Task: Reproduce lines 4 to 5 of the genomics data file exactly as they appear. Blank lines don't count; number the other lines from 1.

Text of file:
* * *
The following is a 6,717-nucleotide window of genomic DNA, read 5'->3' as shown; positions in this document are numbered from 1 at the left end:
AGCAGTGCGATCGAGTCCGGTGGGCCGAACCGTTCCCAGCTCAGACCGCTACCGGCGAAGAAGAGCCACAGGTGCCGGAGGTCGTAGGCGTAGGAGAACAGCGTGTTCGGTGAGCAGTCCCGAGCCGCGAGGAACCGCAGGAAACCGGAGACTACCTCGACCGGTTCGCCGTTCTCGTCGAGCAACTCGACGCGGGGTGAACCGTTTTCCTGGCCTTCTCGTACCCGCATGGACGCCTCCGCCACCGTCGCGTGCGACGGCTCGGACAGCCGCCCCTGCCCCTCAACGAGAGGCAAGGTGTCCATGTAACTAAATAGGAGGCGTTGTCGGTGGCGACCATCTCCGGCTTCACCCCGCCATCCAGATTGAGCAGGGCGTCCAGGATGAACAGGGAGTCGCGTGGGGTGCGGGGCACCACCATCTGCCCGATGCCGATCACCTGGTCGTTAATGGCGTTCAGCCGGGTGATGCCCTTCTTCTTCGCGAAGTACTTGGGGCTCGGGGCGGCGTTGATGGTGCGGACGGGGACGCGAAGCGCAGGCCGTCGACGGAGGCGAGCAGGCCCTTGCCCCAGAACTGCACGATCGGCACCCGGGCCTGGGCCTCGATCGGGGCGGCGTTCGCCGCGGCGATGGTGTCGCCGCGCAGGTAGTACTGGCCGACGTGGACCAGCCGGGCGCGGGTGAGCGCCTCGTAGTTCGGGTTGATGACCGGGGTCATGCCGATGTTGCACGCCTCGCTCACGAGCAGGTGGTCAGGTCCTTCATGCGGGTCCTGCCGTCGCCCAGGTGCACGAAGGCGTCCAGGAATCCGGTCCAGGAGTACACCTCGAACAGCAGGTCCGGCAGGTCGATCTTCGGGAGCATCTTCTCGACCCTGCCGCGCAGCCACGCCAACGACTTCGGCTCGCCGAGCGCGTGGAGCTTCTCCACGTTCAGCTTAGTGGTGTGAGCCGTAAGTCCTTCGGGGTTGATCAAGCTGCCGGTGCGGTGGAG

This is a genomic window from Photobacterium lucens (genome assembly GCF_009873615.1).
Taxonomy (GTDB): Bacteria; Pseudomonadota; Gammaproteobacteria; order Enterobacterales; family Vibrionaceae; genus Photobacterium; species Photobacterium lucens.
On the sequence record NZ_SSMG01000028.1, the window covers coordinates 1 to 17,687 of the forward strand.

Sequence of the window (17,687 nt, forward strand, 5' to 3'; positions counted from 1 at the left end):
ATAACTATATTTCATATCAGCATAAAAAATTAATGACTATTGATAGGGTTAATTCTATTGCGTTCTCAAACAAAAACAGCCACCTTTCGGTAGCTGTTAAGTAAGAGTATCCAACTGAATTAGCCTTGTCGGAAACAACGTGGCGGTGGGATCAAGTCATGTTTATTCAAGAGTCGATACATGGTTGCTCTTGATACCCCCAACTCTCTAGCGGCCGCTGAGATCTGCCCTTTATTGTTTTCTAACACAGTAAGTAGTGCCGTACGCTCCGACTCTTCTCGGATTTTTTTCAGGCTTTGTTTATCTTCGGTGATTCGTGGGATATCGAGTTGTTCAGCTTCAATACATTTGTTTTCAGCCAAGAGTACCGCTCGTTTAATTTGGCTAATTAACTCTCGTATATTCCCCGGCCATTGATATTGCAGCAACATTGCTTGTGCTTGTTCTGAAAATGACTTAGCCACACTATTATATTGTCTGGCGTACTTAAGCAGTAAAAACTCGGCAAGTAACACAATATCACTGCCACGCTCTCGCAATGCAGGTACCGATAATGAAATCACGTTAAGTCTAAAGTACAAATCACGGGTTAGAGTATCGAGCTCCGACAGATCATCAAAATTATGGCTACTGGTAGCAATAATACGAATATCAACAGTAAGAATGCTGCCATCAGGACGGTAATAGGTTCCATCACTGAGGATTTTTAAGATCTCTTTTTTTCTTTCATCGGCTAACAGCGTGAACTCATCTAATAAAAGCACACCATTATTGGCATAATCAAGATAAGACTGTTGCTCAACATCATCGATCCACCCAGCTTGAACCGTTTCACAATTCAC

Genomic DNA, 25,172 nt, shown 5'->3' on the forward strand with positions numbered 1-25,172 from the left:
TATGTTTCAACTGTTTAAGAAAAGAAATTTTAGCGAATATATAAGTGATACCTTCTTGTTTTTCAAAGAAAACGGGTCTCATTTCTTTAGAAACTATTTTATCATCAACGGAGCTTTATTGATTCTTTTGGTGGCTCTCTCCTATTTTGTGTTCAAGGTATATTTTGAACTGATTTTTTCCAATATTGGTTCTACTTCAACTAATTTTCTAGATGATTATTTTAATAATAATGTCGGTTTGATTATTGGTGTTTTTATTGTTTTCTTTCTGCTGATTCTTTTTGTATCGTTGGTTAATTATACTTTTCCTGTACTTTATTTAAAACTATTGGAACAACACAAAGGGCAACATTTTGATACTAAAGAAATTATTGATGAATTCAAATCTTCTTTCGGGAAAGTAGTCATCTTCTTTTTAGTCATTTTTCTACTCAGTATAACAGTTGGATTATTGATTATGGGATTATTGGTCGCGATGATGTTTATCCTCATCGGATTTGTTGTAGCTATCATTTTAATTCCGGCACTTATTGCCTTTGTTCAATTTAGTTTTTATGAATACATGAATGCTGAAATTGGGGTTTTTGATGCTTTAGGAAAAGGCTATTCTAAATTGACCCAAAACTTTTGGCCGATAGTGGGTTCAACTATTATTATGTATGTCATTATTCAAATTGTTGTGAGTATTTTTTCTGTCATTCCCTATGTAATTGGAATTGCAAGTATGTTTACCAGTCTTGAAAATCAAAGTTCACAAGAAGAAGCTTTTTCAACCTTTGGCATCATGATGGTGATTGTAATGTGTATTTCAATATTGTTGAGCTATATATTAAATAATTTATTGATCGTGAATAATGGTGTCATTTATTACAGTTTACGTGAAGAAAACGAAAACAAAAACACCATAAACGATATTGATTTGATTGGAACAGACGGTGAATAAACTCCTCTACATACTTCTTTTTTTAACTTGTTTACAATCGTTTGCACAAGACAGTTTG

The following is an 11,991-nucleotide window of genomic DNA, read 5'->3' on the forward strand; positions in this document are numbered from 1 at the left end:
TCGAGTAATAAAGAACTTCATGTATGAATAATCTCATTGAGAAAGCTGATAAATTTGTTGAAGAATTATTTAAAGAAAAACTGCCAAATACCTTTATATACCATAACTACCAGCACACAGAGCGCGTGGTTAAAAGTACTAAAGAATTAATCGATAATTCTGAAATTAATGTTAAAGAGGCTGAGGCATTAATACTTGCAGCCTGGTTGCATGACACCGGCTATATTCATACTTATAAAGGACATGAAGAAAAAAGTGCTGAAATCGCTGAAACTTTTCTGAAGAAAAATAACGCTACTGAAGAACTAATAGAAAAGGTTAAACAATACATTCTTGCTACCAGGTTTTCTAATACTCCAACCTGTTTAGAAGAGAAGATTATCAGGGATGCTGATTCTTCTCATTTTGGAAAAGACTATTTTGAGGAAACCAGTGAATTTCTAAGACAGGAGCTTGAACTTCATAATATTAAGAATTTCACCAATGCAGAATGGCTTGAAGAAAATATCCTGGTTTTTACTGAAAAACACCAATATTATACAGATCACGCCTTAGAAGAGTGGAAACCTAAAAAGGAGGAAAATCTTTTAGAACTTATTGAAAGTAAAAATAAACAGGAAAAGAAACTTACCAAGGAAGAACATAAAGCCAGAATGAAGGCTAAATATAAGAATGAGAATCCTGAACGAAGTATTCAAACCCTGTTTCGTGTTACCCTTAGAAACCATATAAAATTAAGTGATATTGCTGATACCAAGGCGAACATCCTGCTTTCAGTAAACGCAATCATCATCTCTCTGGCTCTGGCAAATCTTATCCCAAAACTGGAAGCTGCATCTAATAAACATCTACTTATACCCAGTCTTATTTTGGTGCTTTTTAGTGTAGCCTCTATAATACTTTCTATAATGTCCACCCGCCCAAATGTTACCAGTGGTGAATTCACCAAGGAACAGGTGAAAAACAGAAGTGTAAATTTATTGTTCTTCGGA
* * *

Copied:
Taxonomy (GTDB): Bacteria; Pseudomonadota; Gammaproteobacteria; order Enterobacterales; family Vibrionaceae; genus Photobacterium; species Photobacterium lucens.
On the sequence record NZ_SSMG01000028.1, the window covers coordinates 1 to 17,687 of the forward strand.